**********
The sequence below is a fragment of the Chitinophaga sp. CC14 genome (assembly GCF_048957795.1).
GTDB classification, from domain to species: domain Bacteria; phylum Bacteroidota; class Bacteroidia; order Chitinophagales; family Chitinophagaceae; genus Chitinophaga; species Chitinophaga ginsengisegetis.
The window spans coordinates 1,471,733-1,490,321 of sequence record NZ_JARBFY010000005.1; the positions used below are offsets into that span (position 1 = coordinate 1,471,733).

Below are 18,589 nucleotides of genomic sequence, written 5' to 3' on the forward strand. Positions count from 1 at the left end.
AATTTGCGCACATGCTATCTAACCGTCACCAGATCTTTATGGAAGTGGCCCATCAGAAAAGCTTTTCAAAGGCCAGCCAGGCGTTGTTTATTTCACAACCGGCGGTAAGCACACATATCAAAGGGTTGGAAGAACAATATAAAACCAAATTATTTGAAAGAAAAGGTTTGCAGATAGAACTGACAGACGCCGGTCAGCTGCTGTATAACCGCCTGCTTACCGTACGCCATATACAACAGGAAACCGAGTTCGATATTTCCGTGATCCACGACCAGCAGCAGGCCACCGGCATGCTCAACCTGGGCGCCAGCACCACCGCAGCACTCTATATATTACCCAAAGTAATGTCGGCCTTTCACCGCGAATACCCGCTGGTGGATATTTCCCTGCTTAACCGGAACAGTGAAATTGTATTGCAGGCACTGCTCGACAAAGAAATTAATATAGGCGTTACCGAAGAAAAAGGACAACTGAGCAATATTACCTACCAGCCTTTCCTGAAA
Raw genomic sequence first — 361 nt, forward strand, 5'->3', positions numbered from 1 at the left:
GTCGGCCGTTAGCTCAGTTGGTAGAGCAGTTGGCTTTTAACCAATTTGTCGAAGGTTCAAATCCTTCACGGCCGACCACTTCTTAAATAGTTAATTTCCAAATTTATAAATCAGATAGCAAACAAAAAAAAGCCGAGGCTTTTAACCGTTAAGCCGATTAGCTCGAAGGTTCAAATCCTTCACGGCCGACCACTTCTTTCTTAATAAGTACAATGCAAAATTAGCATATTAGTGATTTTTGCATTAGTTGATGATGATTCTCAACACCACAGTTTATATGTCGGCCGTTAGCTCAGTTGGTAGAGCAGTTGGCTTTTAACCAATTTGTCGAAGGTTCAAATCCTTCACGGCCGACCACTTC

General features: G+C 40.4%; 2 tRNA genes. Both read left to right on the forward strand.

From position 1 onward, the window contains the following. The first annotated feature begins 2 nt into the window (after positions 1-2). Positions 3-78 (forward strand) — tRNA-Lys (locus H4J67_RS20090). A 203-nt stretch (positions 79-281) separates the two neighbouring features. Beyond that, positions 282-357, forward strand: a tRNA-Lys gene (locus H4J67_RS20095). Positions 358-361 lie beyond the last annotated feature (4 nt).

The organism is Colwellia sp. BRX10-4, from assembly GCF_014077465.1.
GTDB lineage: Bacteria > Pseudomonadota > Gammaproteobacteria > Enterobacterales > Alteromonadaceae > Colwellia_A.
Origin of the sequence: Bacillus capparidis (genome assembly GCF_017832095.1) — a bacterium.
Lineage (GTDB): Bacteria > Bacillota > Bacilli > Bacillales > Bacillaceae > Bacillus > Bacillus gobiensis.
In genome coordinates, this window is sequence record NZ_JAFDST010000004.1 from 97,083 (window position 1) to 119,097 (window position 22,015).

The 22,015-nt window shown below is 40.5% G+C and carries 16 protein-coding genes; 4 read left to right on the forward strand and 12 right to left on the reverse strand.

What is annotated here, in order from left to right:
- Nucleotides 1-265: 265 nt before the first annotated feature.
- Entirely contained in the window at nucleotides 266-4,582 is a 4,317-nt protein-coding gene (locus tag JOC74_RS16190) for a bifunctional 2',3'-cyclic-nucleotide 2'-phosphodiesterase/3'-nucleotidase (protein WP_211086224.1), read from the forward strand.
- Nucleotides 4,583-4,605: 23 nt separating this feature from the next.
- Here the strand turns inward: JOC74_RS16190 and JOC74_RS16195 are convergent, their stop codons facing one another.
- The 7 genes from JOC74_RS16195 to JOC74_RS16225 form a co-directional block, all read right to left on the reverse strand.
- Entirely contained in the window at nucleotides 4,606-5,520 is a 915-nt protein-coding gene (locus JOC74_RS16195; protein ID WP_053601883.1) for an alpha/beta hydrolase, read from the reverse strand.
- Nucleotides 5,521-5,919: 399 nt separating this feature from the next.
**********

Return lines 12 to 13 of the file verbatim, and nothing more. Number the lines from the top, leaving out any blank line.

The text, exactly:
Origin of the sequence: Bacillus capparidis (genome assembly GCF_017832095.1) — a bacterium.
Lineage (GTDB): Bacteria > Bacillota > Bacilli > Bacillales > Bacillaceae > Bacillus > Bacillus gobiensis.